5. Education for freedom. (There is reason to fear that in many cases oral instruction is all the young slaves receive.)

appears to me that we are,) yet by a wise and equitable policy. But we have no right, with a view to protection from such pecuniary injury, to protract the system of slavery. The slave has a right to 6. The complete liberty of all now freedom; and it ought not to be withheld under seven years of age, when they atfrom any one, except so far as is neces-tain the age of twenty-one. sary for the welfare of the slave population generally.

The abolition of slavery is required|| for the welfare of the planter himself.I shall never forget the noble earnestness with which a planter, (who has resided much in the West Indies,) lately said to me, "The slave system of our colonies is baneful to master as well as to slave." Many of similar sentiments, and of like earnestness with himself, that the slave system should be terminated, will be found among his fellow planters.

But, in the general order of divine Providence, the greatest evils are most commonly eradicated by degrees; and I believe that the past evils of the slave system would be fearfully augmented by an immediate general emancipation. Nevertheless, with the great bulk of my countrymen, I shall rejoice, most thankfully, when the decree of man has gone forth, by which the complete annihilation of that system will be made part of the law of the land; to be carried into full effect as soon as the welfare of the slave population will permit.

7. All henceforth born in marriage, (or whose parents will maintain them) to be free from their birth: but their education made an essential condition for their freedom.

8. Provision for the aged and infirm. Such requirements faithfully carried into effect, would probably bring about the annihilation of the slave system, as speedily as the well-being of the slave population in general would allow.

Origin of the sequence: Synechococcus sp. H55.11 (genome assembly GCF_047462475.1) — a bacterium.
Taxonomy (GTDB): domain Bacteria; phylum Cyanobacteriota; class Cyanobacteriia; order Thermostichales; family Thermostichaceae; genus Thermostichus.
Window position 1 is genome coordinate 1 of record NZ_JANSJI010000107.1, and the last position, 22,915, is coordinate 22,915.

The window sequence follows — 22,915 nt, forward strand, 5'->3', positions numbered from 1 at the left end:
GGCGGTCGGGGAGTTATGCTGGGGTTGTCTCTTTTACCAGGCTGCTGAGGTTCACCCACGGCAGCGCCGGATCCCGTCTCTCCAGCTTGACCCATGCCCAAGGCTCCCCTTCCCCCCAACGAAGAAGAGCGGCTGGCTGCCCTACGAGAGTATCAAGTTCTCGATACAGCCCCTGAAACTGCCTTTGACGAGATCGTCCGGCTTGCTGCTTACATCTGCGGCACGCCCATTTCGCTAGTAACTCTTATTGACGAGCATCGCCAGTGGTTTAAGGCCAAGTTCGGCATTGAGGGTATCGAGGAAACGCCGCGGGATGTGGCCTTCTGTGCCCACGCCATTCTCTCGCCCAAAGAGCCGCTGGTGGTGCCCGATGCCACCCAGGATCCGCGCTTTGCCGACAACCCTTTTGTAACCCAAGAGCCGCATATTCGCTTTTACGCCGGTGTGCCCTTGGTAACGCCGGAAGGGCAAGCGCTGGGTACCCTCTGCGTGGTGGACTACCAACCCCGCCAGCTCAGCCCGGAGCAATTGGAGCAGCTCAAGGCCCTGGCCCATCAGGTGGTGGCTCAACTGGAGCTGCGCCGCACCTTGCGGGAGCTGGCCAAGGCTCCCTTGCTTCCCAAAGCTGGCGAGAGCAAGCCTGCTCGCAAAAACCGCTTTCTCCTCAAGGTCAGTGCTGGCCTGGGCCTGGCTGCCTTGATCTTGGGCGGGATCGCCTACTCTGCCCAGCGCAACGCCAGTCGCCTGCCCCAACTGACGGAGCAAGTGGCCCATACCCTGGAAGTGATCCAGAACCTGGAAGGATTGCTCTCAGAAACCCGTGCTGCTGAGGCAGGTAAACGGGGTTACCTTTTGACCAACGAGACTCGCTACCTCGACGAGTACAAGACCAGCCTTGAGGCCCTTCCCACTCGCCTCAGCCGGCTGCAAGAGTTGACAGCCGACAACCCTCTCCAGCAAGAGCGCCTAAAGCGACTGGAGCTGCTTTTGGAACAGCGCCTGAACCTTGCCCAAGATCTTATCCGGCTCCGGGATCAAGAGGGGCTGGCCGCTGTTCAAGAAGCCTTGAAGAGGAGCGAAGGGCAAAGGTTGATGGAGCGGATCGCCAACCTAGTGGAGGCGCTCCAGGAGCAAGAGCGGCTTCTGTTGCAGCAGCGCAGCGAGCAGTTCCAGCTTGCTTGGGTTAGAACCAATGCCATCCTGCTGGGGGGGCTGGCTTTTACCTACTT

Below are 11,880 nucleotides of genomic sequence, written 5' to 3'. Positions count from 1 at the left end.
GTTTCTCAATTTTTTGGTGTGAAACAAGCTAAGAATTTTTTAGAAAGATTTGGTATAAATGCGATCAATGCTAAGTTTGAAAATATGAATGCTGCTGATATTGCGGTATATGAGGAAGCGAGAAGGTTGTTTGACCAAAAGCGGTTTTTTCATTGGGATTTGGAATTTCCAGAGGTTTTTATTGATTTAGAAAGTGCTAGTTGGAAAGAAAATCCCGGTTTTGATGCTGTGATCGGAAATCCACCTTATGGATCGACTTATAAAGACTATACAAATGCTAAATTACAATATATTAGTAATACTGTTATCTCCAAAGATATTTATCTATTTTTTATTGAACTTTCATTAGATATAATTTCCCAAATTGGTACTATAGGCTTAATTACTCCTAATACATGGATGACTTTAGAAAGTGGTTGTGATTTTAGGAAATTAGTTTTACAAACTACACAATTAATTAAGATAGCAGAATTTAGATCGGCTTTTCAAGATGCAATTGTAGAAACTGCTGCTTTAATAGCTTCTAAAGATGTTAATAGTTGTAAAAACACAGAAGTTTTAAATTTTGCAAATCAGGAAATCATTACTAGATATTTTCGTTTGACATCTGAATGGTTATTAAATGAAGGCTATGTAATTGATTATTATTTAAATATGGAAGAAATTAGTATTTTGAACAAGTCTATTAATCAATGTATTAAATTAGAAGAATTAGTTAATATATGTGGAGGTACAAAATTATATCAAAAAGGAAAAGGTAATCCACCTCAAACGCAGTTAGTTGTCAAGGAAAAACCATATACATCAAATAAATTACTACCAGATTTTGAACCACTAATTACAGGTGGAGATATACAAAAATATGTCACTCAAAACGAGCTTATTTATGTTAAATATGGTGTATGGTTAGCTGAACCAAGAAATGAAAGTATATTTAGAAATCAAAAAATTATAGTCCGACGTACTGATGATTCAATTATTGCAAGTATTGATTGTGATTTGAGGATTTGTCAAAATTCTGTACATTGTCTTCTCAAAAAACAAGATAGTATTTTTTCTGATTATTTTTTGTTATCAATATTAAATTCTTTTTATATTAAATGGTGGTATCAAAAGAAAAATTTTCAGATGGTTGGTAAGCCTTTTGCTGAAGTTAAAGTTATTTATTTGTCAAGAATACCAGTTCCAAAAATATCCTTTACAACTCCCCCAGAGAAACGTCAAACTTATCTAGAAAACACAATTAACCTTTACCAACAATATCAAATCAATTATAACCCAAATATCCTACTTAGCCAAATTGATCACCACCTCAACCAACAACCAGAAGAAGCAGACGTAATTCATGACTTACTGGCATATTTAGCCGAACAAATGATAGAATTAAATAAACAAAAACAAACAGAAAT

The following is extracted from an article which appeared in a paper, published, at Edgefield, S. C. (the residence of the Hon. George M'Duffie,) in the month of January last. To use a hackneyed phrase, this is "going the whole hog," decidedly. The man should have credit, at least, for his candor ! Yet a more corrupt creature, perhaps, never existed. How dare he lisp the terms, "Christians and Patri|| ots?"

"Certain measures, for the removal of this class of population [the free colored people] beyond her limits, are now under discussion in the Legislature With a view to the effectual accom- of Virginia; and in the speeches of some plishment of this work of wisdom, jus- of the members, and even in the editotice, and benevolence, some things will, Irial columns of the Richmond Enquirer, hope, be speedily required by the law of and Lynchburgh Jeffersonian, the necesGreat Britain, and made the law of our sity is strongly urged of making prompt colonies, as a condition of the continu-provision for the gradual abolition of ance of protecting duties of their pro-slavery within the State. The recomduce. If so sanctioned, and faithfully and promptly carried into effect by the resident planters, the emancipation of the slaves will be going on with accelerating rapidity, without evil to any.

mendation of this new system of policy, so contrary to the true interests of that State and of all the Southern States, springs either from the feverish alarm which has been occasioned by the Southampton massacre, or from very unsound views of policy and morality. Slave-hold